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Doublecortin contributes to neuronal migration through suppression of neurite branching and modification of the tubulin code

on the June 30, 2022
11:30

Seminar by Muriel Sébastien (McGill University, Montréal)

Doublecortin is a neuronal microtubule-associated protein (MAP) that binds directly to microtubules via two Doublecortin (DC) domains. The DC domains are very sensitive to the nucleotide state, longitudinal curvature, and protofilament number of the microtubule lattice, indicating a role in the regulation of microtubule structure in neurons. Mutations in Doublecortin cause lissencephaly and subcortical band heterotopia (also known as double-cortex syndrome), which are diseases caused by impaired neuronal migration. To better understand the role of DCX in neuronal migration, we developed a model system based on induced pluripotent stem cells (iPSCs). We knocked out the Dcx gene in a male iPSC line using CRISPR/Cas9 gene editing and differentiated the cells into cortical neurons. Compared to control neurons, the DCX-KO neurons showed reduced velocities of nuclear displacements, consistent with a neuronal migration phenotype. The reduced velocities correlated with an increase in the number of branches early in the neuronal development process, a result that is consistent with data from a DCX-KO mouse model. Neurite branching is regulated by a host of MAPs and other protein factors, as well as by microtubule dynamics itself. Microtubule dynamics were unchanged in DCX-KO neurons, however, with similar growth rates, lifetimes, and numbers, as measured by live-cell imaging of EB3-mCherry electroporation. Rather, we observed changes in microtubule post-translational modifications, also known as the tubulin code, namely a significant reduction in polyglutamylation. Polyglutamylation is usually abundant in neurons and regulates, for example, microtubule severing enzymes and intracellular trafficking by molecular motors. Consistently, we observe that lysosomes in DCX-KO neurons show an increase in anterograde processive motility. We propose that the reduction of polyglutamylation leads to increased neurite branching and thus reduced neuronal migration. Our results indicate an unexpected role for DCX in the homeostasis of the tubulin code.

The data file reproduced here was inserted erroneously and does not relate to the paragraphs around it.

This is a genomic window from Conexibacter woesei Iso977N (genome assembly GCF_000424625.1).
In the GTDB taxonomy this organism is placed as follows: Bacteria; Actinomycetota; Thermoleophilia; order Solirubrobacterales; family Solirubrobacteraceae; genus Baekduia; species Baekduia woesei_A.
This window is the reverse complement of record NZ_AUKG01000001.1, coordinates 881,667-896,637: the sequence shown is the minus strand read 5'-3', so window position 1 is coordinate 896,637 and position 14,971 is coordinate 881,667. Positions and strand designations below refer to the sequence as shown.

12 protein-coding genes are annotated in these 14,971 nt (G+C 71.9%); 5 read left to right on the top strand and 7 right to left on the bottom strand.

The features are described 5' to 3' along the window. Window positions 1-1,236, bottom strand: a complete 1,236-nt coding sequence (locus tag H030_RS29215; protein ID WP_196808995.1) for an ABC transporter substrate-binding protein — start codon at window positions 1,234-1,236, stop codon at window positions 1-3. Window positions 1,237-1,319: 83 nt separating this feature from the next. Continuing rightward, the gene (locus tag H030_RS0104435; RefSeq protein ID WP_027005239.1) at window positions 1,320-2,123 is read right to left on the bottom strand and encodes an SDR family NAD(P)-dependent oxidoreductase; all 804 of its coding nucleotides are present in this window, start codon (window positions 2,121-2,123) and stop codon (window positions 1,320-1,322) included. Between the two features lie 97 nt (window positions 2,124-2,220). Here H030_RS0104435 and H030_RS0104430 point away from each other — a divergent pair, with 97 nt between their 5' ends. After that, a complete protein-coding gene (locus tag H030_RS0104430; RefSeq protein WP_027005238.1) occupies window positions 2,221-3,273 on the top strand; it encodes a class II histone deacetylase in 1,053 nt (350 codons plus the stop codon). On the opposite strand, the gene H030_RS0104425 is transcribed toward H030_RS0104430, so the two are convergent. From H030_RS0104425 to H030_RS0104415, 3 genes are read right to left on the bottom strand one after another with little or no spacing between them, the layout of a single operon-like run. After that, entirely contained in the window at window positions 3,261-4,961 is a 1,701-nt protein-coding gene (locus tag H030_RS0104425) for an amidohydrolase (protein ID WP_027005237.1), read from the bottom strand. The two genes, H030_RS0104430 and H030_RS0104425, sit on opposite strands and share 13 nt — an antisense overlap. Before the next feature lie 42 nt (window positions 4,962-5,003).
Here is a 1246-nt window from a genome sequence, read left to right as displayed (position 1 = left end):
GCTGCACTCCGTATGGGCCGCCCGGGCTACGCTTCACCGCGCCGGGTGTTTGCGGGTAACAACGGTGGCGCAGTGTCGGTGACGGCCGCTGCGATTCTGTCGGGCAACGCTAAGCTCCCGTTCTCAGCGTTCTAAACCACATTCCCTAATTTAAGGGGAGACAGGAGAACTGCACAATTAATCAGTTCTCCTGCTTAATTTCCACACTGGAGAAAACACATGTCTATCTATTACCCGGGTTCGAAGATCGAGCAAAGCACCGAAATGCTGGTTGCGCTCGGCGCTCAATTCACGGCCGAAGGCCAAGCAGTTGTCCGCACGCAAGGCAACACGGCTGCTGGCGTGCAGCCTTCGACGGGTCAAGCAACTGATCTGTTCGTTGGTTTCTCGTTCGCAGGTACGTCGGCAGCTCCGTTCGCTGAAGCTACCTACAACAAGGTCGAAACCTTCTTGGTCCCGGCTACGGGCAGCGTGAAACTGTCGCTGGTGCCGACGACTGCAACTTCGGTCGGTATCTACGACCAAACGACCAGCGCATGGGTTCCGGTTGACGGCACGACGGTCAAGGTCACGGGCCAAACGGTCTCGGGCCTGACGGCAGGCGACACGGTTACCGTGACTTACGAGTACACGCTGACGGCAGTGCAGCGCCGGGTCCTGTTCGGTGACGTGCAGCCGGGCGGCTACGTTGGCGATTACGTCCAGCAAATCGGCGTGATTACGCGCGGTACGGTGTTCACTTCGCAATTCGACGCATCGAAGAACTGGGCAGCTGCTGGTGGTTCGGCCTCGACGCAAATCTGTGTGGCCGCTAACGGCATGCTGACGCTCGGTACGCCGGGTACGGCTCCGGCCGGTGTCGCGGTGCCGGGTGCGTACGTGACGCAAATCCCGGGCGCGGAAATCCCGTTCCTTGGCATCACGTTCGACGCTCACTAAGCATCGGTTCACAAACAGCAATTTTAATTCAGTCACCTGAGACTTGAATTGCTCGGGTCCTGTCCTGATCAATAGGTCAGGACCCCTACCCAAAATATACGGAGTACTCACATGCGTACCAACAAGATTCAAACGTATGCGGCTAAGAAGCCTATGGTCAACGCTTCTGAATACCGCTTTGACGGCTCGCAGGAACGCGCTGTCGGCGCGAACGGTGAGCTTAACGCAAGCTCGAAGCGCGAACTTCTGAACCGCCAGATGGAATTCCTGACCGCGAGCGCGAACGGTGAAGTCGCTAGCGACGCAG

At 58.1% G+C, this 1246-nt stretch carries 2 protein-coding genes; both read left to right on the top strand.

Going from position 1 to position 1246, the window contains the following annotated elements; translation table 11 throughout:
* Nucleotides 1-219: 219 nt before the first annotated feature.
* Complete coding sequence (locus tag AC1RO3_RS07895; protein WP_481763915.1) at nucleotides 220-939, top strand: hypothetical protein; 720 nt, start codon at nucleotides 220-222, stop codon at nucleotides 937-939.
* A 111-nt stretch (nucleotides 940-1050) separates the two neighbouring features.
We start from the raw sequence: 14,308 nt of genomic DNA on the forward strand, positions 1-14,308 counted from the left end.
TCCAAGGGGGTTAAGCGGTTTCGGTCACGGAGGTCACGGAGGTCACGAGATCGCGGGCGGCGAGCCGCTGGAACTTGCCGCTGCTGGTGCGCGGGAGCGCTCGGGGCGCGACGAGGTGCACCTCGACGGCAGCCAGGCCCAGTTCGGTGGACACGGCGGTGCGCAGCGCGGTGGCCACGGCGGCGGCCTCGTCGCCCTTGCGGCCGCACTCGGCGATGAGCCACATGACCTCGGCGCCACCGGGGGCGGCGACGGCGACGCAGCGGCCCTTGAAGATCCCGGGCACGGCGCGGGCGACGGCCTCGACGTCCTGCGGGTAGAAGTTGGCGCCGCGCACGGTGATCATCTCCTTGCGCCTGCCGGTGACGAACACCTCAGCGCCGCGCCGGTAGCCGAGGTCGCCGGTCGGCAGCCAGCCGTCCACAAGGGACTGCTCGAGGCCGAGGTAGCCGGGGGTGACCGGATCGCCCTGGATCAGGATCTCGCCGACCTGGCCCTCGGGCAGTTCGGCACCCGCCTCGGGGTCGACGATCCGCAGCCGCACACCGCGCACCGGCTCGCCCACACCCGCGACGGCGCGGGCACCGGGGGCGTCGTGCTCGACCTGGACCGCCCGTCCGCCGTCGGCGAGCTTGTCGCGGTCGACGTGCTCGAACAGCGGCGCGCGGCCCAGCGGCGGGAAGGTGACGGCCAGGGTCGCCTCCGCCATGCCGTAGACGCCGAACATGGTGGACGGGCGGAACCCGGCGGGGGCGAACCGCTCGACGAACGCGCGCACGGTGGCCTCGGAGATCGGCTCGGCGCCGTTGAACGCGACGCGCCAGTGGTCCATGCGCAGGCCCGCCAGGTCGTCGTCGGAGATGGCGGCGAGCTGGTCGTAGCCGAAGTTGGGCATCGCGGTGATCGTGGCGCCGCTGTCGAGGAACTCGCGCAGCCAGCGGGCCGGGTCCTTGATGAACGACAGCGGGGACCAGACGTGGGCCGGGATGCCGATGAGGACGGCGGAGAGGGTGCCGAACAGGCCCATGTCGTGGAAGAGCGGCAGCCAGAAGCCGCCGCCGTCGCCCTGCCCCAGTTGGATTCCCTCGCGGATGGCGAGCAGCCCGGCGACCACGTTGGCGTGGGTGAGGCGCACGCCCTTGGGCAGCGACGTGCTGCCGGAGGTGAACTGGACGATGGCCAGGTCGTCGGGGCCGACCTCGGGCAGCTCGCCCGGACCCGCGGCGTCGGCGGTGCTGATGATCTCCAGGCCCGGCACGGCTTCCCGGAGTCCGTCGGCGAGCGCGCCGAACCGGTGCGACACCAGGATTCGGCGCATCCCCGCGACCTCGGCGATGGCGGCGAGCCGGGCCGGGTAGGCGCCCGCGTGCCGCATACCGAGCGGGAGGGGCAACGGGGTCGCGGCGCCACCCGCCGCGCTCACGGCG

Host : Isabelle Marty.

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